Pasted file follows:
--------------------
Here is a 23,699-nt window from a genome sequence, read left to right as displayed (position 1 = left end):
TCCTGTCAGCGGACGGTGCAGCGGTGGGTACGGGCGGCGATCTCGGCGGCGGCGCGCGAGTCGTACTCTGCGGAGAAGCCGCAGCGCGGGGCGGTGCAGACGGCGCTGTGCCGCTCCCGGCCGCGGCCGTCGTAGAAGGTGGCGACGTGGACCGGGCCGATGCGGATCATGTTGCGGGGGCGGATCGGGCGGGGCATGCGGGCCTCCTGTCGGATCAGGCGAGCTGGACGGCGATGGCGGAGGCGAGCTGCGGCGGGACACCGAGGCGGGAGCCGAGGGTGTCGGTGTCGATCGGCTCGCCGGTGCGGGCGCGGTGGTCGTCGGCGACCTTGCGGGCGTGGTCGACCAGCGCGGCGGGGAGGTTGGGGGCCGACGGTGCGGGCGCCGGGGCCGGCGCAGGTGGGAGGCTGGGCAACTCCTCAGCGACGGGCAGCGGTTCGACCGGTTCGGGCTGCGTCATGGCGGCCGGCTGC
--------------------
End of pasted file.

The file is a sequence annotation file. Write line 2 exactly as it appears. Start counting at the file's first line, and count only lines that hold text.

TCCTGTCAGCGGACGGTGCAGCGGTGGGTACGGGCGGCGATCTCGGCGGCGGCGCGCGAGTCGTACTCTGCGGAGAAGCCGCAGCGCGGGGCGGTGCAGACGGCGCTGTGCCGCTCCCGGCCGCGGCCGTCGTAGAAGGTGGCGACGTGGACCGGGCCGATGCGGATCATGTTGCGGGGGCGGATCGGGCGGGGCATGCGGGCCTCCTGTCGGATCAGGCGAGCTGGACGGCGATGGCGGAGGCGAGCTGCGGCGGGACACCGAGGCGGGAGCCGAGGGTGTCGGTGTCGATCGGCTCGCCGGTGCGGGCGCGGTGGTCGTCGGCGACCTTGCGGGCGTGGTCGACCAGCGCGGCGGGGAGGTTGGGGGCCGACGGTGCGGGCGCCGGGGCCGGCGCAGGTGGGAGGCTGGGCAACTCCTCAGCGACGGGCAGCGGTTCGACCGGTTCGGGCTGCGTCATGGCGGCCGGCTGC